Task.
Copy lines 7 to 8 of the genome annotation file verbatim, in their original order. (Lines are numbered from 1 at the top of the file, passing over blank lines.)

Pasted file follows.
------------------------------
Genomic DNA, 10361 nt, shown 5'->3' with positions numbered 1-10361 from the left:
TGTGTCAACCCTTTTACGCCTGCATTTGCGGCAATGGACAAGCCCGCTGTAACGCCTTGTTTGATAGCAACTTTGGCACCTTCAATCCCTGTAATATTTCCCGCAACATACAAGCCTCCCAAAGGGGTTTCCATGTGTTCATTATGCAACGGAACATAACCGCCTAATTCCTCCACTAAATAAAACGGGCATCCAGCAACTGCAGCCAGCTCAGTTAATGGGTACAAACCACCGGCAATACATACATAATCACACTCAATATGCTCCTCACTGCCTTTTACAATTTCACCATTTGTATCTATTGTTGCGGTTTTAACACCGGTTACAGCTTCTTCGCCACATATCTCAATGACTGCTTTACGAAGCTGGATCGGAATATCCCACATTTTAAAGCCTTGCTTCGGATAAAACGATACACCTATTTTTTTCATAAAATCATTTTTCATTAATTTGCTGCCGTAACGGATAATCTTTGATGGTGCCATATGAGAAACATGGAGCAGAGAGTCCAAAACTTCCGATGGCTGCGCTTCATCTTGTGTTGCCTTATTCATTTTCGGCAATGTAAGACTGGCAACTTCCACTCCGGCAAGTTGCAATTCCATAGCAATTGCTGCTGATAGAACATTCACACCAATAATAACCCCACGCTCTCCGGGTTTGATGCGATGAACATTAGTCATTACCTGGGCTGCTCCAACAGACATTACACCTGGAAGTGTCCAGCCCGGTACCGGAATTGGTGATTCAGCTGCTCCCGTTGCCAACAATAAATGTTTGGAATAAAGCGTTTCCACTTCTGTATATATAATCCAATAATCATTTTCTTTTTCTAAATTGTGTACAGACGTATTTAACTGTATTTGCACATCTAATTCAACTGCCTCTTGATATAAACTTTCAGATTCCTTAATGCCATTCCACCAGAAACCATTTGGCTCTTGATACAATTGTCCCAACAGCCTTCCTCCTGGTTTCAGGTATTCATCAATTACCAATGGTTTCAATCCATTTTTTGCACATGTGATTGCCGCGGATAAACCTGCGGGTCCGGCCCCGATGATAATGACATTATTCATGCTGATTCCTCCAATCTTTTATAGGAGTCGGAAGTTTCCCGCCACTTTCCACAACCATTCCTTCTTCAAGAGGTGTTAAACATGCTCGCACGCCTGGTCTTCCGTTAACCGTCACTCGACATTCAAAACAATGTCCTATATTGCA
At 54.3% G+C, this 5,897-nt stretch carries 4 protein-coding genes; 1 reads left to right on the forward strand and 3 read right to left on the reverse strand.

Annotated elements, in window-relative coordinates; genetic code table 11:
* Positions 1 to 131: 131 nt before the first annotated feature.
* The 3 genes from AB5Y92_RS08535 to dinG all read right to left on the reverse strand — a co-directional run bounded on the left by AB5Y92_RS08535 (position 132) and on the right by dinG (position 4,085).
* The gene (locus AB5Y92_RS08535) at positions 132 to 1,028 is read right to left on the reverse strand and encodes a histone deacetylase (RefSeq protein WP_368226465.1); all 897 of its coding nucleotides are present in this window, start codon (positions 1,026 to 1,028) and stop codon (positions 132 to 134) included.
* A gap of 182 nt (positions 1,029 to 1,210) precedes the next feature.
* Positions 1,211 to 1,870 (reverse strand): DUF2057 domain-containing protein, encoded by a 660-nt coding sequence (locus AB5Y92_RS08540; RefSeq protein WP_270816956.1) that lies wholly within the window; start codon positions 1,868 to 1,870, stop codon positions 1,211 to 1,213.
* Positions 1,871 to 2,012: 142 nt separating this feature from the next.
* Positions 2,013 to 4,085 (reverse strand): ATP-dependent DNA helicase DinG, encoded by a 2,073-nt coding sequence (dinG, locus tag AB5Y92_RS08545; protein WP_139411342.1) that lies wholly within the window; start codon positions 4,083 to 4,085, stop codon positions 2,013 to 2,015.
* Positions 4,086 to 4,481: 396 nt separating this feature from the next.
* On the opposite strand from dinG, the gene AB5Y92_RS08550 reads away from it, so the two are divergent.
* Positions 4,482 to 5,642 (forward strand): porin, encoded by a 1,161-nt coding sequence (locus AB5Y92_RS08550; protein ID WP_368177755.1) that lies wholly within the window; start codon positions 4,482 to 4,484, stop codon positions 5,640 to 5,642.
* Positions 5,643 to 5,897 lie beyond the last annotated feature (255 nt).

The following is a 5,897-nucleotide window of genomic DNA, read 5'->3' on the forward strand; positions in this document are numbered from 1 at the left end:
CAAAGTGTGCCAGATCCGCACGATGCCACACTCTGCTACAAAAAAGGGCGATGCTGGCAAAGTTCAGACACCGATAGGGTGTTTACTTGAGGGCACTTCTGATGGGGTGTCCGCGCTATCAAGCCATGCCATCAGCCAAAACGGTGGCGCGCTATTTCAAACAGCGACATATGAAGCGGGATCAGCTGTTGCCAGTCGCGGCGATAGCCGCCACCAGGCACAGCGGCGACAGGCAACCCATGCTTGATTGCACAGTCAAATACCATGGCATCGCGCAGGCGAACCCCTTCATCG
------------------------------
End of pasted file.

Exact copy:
* The gene (locus AB5Y92_RS08535) at positions 132 to 1,028 is read right to left on the reverse strand and encodes a histone deacetylase (RefSeq protein WP_368226465.1); all 897 of its coding nucleotides are present in this window, start codon (positions 1,026 to 1,028) and stop codon (positions 132 to 134) included.
* A gap of 182 nt (positions 1,029 to 1,210) precedes the next feature.